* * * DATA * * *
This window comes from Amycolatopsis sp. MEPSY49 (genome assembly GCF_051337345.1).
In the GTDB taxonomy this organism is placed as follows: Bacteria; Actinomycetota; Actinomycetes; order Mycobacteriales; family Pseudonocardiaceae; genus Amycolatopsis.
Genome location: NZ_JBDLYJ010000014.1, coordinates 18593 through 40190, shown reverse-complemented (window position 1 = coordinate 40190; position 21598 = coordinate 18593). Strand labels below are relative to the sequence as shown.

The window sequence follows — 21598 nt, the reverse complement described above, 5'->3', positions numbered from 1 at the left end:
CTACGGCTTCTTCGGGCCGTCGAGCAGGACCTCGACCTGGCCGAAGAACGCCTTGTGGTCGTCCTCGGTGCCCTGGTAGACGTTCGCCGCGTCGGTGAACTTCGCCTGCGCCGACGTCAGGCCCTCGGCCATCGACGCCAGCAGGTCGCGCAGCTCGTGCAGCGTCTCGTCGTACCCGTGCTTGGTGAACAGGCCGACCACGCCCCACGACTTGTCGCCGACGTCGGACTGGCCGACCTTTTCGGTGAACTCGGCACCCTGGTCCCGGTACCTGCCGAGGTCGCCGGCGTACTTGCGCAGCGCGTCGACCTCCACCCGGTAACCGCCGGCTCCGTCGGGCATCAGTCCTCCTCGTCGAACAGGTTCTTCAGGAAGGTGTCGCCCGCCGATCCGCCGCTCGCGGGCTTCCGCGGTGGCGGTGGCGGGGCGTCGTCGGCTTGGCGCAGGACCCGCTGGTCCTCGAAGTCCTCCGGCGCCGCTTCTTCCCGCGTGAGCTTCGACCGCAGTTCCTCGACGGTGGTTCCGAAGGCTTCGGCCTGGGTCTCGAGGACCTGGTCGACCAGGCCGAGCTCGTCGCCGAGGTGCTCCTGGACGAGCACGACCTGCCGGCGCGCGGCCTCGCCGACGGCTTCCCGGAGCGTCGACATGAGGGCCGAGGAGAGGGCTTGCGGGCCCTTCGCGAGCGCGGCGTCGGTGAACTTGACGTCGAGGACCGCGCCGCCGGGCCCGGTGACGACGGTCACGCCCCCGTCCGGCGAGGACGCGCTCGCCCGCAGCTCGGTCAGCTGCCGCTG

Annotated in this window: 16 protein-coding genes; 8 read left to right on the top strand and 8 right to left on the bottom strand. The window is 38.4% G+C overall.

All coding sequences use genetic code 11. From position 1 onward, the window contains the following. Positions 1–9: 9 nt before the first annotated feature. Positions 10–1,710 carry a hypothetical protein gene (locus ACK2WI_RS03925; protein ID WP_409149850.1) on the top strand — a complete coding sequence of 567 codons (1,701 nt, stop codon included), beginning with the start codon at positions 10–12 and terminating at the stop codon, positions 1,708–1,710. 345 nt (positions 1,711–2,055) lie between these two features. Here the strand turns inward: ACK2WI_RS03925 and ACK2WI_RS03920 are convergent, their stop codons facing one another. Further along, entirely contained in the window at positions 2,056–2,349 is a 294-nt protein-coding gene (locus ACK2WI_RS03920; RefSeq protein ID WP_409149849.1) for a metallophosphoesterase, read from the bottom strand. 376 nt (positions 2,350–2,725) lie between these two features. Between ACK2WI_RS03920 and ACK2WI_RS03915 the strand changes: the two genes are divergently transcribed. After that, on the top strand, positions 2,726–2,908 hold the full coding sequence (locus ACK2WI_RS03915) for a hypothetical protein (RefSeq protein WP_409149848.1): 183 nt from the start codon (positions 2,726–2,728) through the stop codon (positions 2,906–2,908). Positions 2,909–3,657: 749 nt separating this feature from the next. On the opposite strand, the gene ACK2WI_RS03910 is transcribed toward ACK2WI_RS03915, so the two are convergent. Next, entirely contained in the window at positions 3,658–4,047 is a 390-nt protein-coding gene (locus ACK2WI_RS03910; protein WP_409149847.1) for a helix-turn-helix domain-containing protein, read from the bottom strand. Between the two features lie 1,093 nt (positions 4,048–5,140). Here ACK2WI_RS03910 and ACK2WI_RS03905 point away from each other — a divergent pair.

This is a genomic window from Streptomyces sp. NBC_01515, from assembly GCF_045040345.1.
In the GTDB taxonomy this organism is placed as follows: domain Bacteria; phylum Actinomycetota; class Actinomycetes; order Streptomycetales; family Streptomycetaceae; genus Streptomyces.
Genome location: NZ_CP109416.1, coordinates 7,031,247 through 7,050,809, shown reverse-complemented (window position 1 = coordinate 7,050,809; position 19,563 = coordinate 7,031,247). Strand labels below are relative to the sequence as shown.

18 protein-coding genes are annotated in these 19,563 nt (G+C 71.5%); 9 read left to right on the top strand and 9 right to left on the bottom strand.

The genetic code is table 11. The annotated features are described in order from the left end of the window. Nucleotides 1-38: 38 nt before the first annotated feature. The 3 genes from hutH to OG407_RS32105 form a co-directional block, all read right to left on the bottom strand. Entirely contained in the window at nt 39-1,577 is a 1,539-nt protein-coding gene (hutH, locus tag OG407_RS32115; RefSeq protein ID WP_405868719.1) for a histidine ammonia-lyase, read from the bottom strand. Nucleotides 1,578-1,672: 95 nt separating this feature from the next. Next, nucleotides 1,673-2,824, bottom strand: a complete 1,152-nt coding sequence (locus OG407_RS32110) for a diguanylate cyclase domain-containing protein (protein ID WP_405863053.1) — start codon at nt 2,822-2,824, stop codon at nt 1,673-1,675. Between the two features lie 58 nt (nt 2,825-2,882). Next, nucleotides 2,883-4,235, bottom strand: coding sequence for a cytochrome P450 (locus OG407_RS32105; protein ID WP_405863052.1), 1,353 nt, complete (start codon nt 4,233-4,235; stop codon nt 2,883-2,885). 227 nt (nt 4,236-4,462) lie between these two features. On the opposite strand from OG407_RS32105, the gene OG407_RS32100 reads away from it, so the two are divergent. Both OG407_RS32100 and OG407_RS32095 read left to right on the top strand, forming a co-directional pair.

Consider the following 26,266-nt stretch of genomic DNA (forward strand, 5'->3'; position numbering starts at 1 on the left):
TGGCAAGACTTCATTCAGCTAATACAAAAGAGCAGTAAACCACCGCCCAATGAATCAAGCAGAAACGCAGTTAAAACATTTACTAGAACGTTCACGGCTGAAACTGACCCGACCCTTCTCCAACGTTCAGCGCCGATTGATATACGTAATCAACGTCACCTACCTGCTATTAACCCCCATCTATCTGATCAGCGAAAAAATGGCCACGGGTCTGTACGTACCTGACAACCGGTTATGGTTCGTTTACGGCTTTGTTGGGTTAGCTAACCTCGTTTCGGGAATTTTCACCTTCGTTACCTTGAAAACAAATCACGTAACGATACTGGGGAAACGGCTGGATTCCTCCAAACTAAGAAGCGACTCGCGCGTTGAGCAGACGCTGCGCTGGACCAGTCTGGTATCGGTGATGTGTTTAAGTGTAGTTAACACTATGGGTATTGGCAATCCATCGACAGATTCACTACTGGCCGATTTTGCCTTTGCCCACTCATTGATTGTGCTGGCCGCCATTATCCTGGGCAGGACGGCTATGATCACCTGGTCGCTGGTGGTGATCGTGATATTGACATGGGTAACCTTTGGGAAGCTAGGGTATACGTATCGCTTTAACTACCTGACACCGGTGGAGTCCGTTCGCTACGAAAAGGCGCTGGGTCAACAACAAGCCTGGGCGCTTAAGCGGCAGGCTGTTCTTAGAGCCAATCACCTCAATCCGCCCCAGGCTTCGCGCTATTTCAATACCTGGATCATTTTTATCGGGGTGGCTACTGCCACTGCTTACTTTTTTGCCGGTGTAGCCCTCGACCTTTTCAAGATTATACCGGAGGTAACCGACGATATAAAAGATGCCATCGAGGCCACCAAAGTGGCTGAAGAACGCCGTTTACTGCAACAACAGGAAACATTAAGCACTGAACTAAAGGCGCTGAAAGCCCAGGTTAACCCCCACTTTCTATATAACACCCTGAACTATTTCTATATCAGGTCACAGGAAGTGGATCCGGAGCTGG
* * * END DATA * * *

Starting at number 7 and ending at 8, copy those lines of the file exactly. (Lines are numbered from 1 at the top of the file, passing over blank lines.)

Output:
All coding sequences use genetic code 11. From position 1 onward, the window contains the following. Positions 1–9: 9 nt before the first annotated feature. Positions 10–1,710 carry a hypothetical protein gene (locus ACK2WI_RS03925; protein ID WP_409149850.1) on the top strand — a complete coding sequence of 567 codons (1,701 nt, stop codon included), beginning with the start codon at positions 10–12 and terminating at the stop codon, positions 1,708–1,710. 345 nt (positions 1,711–2,055) lie between these two features. Here the strand turns inward: ACK2WI_RS03925 and ACK2WI_RS03920 are convergent, their stop codons facing one another. Further along, entirely contained in the window at positions 2,056–2,349 is a 294-nt protein-coding gene (locus ACK2WI_RS03920; RefSeq protein ID WP_409149849.1) for a metallophosphoesterase, read from the bottom strand. 376 nt (positions 2,350–2,725) lie between these two features. Between ACK2WI_RS03920 and ACK2WI_RS03915 the strand changes: the two genes are divergently transcribed. After that, on the top strand, positions 2,726–2,908 hold the full coding sequence (locus ACK2WI_RS03915) for a hypothetical protein (RefSeq protein WP_409149848.1): 183 nt from the start codon (positions 2,726–2,728) through the stop codon (positions 2,906–2,908). Positions 2,909–3,657: 749 nt separating this feature from the next. On the opposite strand, the gene ACK2WI_RS03910 is transcribed toward ACK2WI_RS03915, so the two are convergent. Next, entirely contained in the window at positions 3,658–4,047 is a 390-nt protein-coding gene (locus ACK2WI_RS03910; protein WP_409149847.1) for a helix-turn-helix domain-containing protein, read from the bottom strand. Between the two features lie 1,093 nt (positions 4,048–5,140). Here ACK2WI_RS03910 and ACK2WI_RS03905 point away from each other — a divergent pair.

This is a genomic window from Streptomyces sp. NBC_01515, from assembly GCF_045040345.1.